While we’ll get more results in the next few months, these are some anecdotal observations that stand out. More to come soon.

Offline Wikipedia page on Hydrogen

Offline Wikipedia page on Hydrogen prepackaged on OLPC XO laptops. No Internet access required.

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Filed under children, education, family, music, school


On my visit to Bhagmalpur in 2008, I made an extra effort to go to the local school and see for myself how things were done. Until then, most of my family members would not be too enthusiastic about any of us visiting the school. My mother is a product of this school. So are all her siblings. However, back then the school was a lot more resourceful. The current state of the school isn’t great. Maybe that’s why nobody really wants to go check it out.

Bhagmalpur Pre-Middle School was started by my mother’s paternal grandfather Dargahi Lal and his brother Rajkumar Lal. As far as I can tell, the school was started either pre-independence (pre-1947) or right around then. Eventually, the school was handed over to the Uttar Pradesh government to be subsumed into the abyss of the educational system. It now serves the population of six neighboring villages.

पूर्व माध्यमिक विद्यालय Poorva Maadhyamik Vidyalaya (Pre Middle School)

पूर्व माध्यमिक विद्यालय Poorva Maadhyamik Vidyalaya (Pre Middle School)

One afternoon, off we went to the school, to meet with the Principal and see what things were like, and what potential it held. At the school, we found out why all the kids were outdoors. No, it wasn’t recess. The classrooms were too small to hold the entire class. Each room held 35 children, while each class had 100+ kids. Boys and girls sat separately (reminded me of my high school from many years ago), but they sat under a tree. Each grade level had its own tree.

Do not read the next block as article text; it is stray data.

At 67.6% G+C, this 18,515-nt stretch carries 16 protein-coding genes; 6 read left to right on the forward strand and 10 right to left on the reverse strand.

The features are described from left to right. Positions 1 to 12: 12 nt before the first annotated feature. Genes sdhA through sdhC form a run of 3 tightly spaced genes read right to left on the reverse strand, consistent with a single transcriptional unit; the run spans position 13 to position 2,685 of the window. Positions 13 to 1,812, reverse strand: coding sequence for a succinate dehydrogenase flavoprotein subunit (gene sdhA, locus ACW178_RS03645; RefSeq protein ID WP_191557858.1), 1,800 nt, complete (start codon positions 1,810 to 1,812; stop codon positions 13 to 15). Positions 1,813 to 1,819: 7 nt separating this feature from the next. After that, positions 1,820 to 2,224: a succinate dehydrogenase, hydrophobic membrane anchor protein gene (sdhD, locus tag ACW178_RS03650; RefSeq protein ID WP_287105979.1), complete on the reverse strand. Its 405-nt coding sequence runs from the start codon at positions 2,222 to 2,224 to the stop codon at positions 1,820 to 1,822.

Under one such tree, we set up a table and I had a little chat with the children. It was 7th grade as far as I can remember. They called forth the “best” student, a girl by the name Garima Srivastava, to come forward and type her name on an XO in Devanagari, the script used for Hindi (I had obtained two OLPC XO-1 laptops from the Digital Bridge Foundation (DBF) as loaners. These had Devanagari keyboards). After typing her name on the XO – for the first time ever on a computer – Garima held it up for all to see and I took her photograph.

Garima on Flickr

Garima in Bhagmalpur

Given that the XOs were loaners, I couldn’t leave these in Bhagmalpur (I could, but I would end up upsetting my DBF friends) so Garima posed with an XO, but never owned one. That one photograph has traveled far and wide. It is up on Flickr. It showed up front and center on OLPC’s video. Most recently, Garima shares the pages of SF State Magazine with the likes of Annette Bening, Delroy Lindo, Johnny Mathis, Dana Carvey, and of course, many SF State projects.

After a long and trying effort, I am very close to fulfilling a promise I made to myself in 2008. Garima will finally get her own XO. Watch this blog as we work towards fulfilling that promise soon. In the mean time, we’ve printed out her pictures and shown her the video. She is on the World Wide Web and all over the world, while she awaits her XO in Bhagmalpur.

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Filed under children, education, outreach, school